Dilbagh Singh Bhangoo, better known as Baba to his fans on CKUA Radio Network, fell in love with radio at an early age. He spoke with The Globe and Mail’s Jana G. Pruden about his roundabout path to becoming a household name, from going to see Canadian music legend Ronnie Hawkins on his first night in Canada to landing his first radio show in university
Where did you get your love of radio and music?
I grew up in a really, really backward rural setting [in the Indian state of Punjab]. I think somebody next door had a radio, and that was the only radio in the village or that I knew of in existence. For me, it was like a possibility, like a portal of communication. I think he had lived in China or something, so he would be listening to Radio Beijing. This was in the fifties, so there was this magic of communication through space. It wasn’t so much music itself as other people in cultures living far away, even beyond my imagination, and then having an access channel to that. That was kind of the first awakening of the love of radio.
Where did it go from there?
My dad was a schoolteacher and he had been to live in Kenya in his youth, so he had this pull for me to experience the outside world. There were magazines and newspapers around the house. I would read about Elvis Presley or Beatles or something like that and I had no idea what it sounded like or what it meant, but it’s like, there’s a thing called music and records. In the village culture at that time they would hire what they called loudspeaker. It literally is a tweeter mounted on a big horn and they put it in the tallest tree and just blast about half a dozen 78s they had for hours on end. I’d go and hang out with the person who was manning the gramophone. Every record, he needed to change the needle and they’d throw away the castaway needles, so maybe there was magic in that. I’d find a broken record and check out the groove on it, maybe rub the needle back and forth and see something happen. There was technological intrigue with the medium more than the sound itself.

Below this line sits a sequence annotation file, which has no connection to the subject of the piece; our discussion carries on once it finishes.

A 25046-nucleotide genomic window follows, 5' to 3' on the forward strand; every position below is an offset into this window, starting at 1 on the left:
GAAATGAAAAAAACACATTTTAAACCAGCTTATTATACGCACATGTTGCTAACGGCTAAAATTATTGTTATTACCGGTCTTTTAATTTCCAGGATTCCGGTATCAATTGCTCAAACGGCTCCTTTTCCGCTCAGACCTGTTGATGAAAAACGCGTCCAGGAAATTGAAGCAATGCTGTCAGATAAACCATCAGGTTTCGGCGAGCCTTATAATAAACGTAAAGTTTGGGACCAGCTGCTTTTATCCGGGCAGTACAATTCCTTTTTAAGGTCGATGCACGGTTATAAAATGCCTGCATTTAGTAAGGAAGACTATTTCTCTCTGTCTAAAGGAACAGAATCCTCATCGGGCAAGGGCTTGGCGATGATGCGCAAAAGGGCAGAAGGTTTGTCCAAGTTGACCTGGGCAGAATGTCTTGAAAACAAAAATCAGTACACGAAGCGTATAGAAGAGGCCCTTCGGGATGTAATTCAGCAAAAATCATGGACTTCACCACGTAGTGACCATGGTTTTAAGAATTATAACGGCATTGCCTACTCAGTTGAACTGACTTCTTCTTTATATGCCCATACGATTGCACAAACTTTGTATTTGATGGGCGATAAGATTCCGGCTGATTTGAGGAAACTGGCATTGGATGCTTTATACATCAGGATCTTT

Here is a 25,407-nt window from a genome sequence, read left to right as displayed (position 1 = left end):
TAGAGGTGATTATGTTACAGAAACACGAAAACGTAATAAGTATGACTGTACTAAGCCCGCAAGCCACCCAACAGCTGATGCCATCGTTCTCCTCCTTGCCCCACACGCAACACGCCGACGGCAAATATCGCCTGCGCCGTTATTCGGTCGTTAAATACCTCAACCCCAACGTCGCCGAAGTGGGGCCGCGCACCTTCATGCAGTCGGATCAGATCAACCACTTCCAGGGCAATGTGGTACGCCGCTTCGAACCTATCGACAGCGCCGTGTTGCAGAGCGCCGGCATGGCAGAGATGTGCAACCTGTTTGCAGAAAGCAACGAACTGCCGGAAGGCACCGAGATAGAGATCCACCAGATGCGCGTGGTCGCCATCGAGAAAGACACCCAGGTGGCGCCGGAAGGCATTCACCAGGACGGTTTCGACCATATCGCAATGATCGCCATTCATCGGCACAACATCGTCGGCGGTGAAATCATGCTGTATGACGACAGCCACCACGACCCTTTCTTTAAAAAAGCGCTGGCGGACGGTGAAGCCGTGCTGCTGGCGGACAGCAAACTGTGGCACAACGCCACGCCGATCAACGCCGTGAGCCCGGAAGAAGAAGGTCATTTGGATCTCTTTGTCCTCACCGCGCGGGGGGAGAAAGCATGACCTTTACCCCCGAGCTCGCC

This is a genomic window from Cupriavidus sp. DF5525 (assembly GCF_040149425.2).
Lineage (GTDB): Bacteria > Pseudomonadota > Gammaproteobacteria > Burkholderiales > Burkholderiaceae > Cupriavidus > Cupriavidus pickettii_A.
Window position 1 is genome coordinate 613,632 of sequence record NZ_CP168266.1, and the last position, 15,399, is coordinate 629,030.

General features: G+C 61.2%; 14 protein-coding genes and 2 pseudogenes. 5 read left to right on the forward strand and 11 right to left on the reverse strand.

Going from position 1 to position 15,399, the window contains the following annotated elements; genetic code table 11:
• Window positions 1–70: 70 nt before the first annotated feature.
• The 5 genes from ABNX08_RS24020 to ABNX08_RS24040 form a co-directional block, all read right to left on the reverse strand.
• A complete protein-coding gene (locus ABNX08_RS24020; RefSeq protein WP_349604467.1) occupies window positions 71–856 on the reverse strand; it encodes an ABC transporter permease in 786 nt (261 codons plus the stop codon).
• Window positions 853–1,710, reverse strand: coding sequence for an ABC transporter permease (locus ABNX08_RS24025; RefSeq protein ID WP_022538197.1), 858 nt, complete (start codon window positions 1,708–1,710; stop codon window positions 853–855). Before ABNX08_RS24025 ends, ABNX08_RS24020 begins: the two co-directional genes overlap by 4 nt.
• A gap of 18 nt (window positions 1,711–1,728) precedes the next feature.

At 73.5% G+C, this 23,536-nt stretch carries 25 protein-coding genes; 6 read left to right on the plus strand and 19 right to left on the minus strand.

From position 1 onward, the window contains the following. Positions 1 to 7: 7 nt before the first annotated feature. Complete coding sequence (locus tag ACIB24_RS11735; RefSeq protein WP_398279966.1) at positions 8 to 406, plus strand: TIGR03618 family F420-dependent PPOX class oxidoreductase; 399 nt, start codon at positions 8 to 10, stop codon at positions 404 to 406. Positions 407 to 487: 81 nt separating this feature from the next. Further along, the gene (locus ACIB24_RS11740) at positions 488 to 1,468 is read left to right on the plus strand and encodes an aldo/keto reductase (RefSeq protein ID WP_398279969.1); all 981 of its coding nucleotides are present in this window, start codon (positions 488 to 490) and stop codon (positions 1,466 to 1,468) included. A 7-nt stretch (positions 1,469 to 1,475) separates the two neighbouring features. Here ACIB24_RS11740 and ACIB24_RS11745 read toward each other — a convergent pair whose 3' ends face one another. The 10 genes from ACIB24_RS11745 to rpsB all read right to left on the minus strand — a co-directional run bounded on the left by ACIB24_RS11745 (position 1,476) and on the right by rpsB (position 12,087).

And when or how did you discover this love you seem to have for rock and roll, in particular?
I think the cool factor was there, that rock and roll was cool somehow. There was a sophistication in the music itself, and for me there was meaning in it. I landed in Toronto in ’71 and I was just hungry, ferociously hungry, to check out the scene. My first night in Canada, we went to see Ronnie Hawkins playing on Yonge Street. I didn’t know who Ronnie Hawkins was at that time, but looking back, he’s legendary in the Canadian music scene. I think it was partly fate how I kept stepping into situations which led me further into discovery. Digging like a dog, you know? You give a dog a bone and he keeps gnawing on it. You know there’s something for you in there. I went to shows, somebody is coming to town – Frank Zappa, David Bowie or something – then you buy records, magazines, and you find out more. It just happened. My brothers lived in Canada, too, but they were like, “Why do you keep buying records?” That’s all I was interested in. My family didn’t understand it.
How did you get involved with radio yourself?
I was loving radio from early on but I didn’t think of radio as a career. It didn’t happen until early nineties for me here. I was taking a filmmaking class, and one of my classmates had a commercial running from CJSR. I just basically latched on to him and said, “Could I come and see you sometime?” He was very kind and he invited me to come and watch and I started going back every week, and he started to teach me stuff and give me a bit of airtime. Next thing you know, the station manager gave me a show.
Then it was about making a transition to actually getting paid for that and actually make a career in radio. I was really insecure about it. I didn’t have a job at one point, I delivered newspapers and whatever. One career counsellor, I told her I really want to work in radio and she basically said, “What’s stopping you?” I got a job at CKUA operating weekends, then it was like, “Can you do weekend weather?” and that opened it up for me.
What kind of reaction do you get when you meet someone who knows you from the radio?
For me, it’s still a wonder how people connect to what they receive on air. One of the common expressions is, “I didn’t realize you were this tall.” That’s kind of on the surface. But people show devotion, which is very touching. It’s like, “Baba, I love you.” And I know what they mean. I know what it means to me.